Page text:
Theresa May didn’t speak in the Commons on Wednesday as the House debated whether to rule out a no-deal Brexit. Her voice had given up on her, which is what happens when you say nothing repeatedly for over two years. The quality of a what a person says is proportional to the amount of time that person listens to the opinions of others, and Theresa May has never knowingly listened to another opinion in her entire life. So instead Michael Gove made the government’s case for her, because he’s possibly the only person in the entire Conservative party less capable of consensus building than Theresa.
Michael habitually adopts the lofty tone of a man who firmly believes he occupies the moral high ground even though he’s stuck in the glaur at the bottom of a cesspit of his own creation. There is not a second which goes by without Michael managing to project the impression that he is so very very pleased with himself and all his works. There’s only one opinion which is important to Michael Gove, and that’s Michael Gove’s very fine conceit of himself. As the Victorian intellectual John Ruskin once remarked, a man who is so wrapped up in himself makes a very small parcel.
The gist of the speech was that fault of the failure of Theresa May’s deal lay with everyone except the Brexiteers and the Conservative party. It was the Labour party’s fault, it was the SNP’s fault. It was the fault of remainers and the EU. The only people whose fault it wasn’t were the people who had created the disaster in the first place and that Conservative government which had consistently ignored all other opinions except Conservative and DUP opinions and which had set out from the outset to pursue a hard Brexit based on Theresa May’s inflexible red lines and her fixation on immigration.
After spending much of his speech oozing the slimy snideness which is his main selling point and insulting everyone on the opposite benches, the man who along with his Conservative colleagues bears much of the responsibility for the mess that the UK is currently in called on the other parties to work together with the government to clear it up. It speaks volumes about the character and quality of this sorry excuse for a government that at a time when cross-party engagement is vital, they chose a man to speak who only knows how to insult, belittle, and sneer. At one point he refused to give way to the SNP’s Joanna Cherry, who was doubtless about to correct him on a point of fact. It’s because Michael said people had had enough of experts that we’re in this mess.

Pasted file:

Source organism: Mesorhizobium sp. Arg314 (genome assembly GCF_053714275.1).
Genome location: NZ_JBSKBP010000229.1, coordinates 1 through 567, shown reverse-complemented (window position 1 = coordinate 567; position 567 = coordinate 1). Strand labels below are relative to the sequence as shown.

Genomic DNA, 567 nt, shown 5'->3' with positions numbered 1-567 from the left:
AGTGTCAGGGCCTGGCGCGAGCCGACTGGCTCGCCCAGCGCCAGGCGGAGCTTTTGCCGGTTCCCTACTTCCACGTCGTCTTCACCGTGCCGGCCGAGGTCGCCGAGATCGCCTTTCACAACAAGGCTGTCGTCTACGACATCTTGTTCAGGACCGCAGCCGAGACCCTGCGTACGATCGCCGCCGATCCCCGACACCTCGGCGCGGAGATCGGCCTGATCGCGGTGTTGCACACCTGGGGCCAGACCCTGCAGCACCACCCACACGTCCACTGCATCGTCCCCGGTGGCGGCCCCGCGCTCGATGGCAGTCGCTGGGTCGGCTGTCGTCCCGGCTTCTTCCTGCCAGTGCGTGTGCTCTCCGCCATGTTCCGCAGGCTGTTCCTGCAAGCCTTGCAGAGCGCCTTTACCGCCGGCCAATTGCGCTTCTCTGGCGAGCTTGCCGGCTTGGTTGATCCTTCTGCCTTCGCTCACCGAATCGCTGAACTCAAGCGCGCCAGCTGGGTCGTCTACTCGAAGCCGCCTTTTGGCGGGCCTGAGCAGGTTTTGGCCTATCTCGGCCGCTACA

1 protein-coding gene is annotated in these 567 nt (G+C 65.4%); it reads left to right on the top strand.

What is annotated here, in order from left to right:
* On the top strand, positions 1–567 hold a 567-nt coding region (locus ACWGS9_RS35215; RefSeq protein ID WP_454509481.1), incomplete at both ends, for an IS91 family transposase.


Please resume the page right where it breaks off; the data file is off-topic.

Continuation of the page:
Unsurprisingly, he failed to make any on the opposition benches warm to the government’s position, but then that was never his purpose. Michael Gove’s purpose is now and always was the furtherance of Michael Gove’s career prospects within the Conservative party. He was playing to his own back benches with an eye on the Tory leadership election to come.
The motion put forward by Michael Gove on behalf of Theresa May says that says the Commons will not approve Brexit on 29 March if there is no deal, but it notes that no deal remains the default legal position unless both the UK and EU ratify an agreement. It’s a sign of the weakness, indeed chaos, of the government and its abject loss of authority that Theresa May has signalled that she will allow the Conservative party a free vote. If she succeeds in getting her motion passed by the Commons, there are, unbelievably, even at this late stage, suggestions that Theresa’s deal could be brought back to Parliament a third time, like repeatedly watering a dead plant in the hope that it will blossom. That’s why she is still refusing to take no-deal off the table. She’s still playing the same game as before, trying to run down the clock in a game of Brexit chlorinated chicken.
The Speaker accepted two amendments to the government’s motion. Both are as mired in confusion as the Government. One amendment is the so-called Malthouse Compromise, which calls for a short delay to Brexit in order to give the government time to prepare to leave without a deal. It would then offer the EU a “standstill” agreement until 2021 while a magical solution is worked out and some unicorns can be recruited to staff the cake shops along the Irish border. The EU has already ruled this out. The fact that this amendment is even being considered tells us just how divorced from reality Brexit has become. The Tories like it because it’s the only amendment that both wings of their divided party could pull behind. Speaking in favour of the amendment, Damien Green said that the House should just ignore the fact that the EU has already ruled it out. Because unicorns and cake.